Which Canadian rewards program is worth the most? Check out this comprehensive guide from the Credit Card Genius team.

Here’s Rob Carrick on how seniors should prepare for the day when they can no longer look after their retirement investments.

Read this complete guide to your RRSP from the Handful of Thoughts blog.

Nobel Laureate Daniel Kahneman explains why trying to convince other people to change their mind is a waste of time. It turns out, the key isn’t to apply more pressure but rather to understand:

Head over to the Farnam Street blog to listen to the full episode.

The Canadian financial advice industry needs higher standards and higher education requirements. It begs the question: Is it unethical to be incompetent?

The evidence is clear that ETFs give the best returns for investors. Here are seven strategies for maximizing returns from ETFs.

A Wealth of Common Sense blogger Ben Carlson gives a eulogy for the 60/40 balanced portfolio.

Nobody wants to lose money, so it is common to wonder what can be done to avoid the potentially negative stock returns that often come with a recession. Ben Felix explains:

Dale Roberts asks what would it take to reach F.I.R.E., and really retire early?

Finally, My Own Advisor Mark Seed answers an age old question of whether to pay down your mortgage or invest.

Have a great weekend, everyone!

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10 Comments

  1. Maria @ Handful of Thoughts on October 19, 2019 at 3:33 pm

    Thanks for the mention.

    Although I’m pursuing some form of financial independence, my investments are all in a set it and forget it type of mode. Because I’m not planning on drawing down from them right away (or anytime soon) I’m not overly concerned with how they fluctuate.

    Maybe as I get closer to wanting to draw down from them I may watch them more closely and adjust my asset allocation but for now they are out of sight, out of mind for most of the time.

  2. Gene on October 20, 2019 at 6:07 am

    Thanks for this. Do you have dividends in your overall YTD return calculations?

    • Robb Engen on October 20, 2019 at 5:21 pm

      Hi Gene, thanks – yes the returns include dividends.

      • Gene on October 20, 2019 at 6:09 pm

        Cool! good performance. Overall this has been a good year.

  3. Christian on October 20, 2019 at 7:19 am

    Those are some great returns on your VEQT but it doesnt factor in the big drop at the end of 2018. I jumped on the passive bandwagon at the end of April with my largest investment in VGRO. My VGRO returns since then are at -0.18%. I’m still happy with the passive approach but getting over the negative return hump would be nice. Cant time the market but I have a habit of jumping in at the wrong times 😉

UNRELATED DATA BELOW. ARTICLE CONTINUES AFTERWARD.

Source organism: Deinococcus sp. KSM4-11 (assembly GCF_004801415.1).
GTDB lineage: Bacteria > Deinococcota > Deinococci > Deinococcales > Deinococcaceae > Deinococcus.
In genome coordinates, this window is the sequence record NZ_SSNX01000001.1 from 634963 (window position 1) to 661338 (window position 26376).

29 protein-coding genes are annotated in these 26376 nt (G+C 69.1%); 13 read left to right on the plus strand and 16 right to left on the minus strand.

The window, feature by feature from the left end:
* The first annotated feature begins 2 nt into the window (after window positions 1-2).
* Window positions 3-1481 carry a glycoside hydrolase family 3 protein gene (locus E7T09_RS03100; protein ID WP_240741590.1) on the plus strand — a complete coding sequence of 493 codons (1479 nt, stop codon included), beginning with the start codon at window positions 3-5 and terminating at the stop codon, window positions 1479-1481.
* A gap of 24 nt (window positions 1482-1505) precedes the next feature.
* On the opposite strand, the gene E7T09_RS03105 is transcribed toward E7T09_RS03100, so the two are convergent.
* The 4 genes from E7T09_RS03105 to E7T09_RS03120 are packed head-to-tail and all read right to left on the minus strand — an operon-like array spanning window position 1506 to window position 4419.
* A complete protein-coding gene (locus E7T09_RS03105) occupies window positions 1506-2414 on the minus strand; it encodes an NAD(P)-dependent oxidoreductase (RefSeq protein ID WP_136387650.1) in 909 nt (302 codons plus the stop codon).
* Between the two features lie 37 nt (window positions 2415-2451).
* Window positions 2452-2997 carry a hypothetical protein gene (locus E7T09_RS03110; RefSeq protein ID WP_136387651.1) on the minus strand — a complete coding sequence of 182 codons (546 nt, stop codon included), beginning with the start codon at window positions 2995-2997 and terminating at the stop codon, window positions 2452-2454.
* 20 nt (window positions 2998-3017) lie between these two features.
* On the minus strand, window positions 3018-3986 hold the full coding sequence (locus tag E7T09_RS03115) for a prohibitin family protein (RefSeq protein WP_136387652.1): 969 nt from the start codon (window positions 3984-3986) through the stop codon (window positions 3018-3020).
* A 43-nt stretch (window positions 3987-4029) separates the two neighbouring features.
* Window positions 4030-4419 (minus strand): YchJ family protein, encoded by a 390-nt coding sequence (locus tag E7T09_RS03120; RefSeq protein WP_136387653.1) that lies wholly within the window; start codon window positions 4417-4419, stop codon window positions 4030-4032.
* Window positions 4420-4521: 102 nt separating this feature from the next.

• Robb Engen on October 20, 2019 at 5:36 pm

      Hi Christian, you’re right it doesn’t factor in the 4th quarter correction in 2018. You’re also right that you can’t time the market. The key is just getting started. This mediocre start to your passive investing strategy will look like a tiny blip on the radar in 10 years.

      My TD Direct Investing history goes back to Dec 2010 and since then my RRSP has returned 121.85% – or 9.48% annually. In that time there have been lots of ups and downs (mostly ups) but I’ve stayed invested and reaped the rewards.

  4. Gus on October 20, 2019 at 10:40 pm

    Hello Rob !
    I have a question for you please regarding emerging market.
    I’ve been a couch potato investor for about two years now and i followed Justin bender’s portfolio recommendation of Vab Vcn Xef Xec and Vun with a 60/40 stock/bonds allocation but after a couple of few months i sold Xec and added the money to Xef and here i admit i was reading a lot of online articles on how volatile and unstable in Emg market is , so since then I’m only invested in north america and developed European and Asia , so i like to hear your thoughts on Emerging market am i missing a lot ?
    Thanks

    • Robb Engen on October 28, 2019 at 11:04 am

      Hi Gus, I try not to trend follow when it comes to which markets are predicted to be up or down. I just buy everything (cheaply) and hold for the long term. I can’t think of a good argument not to be in emerging markets (along with NA, Europe, and every other market in the world).

  5. Eli Boles on October 28, 2019 at 7:44 am

    Hi Robb,

    I have a question about your wife RRSP – is it 80% bonds and 20% stocks or opposite?
    Thanks
    Eli

    • Robb Engen on October 28, 2019 at 11:05 am

      Hi Eli, sorry for the confusion. Her portfolio is 80% stocks and 20% bonds.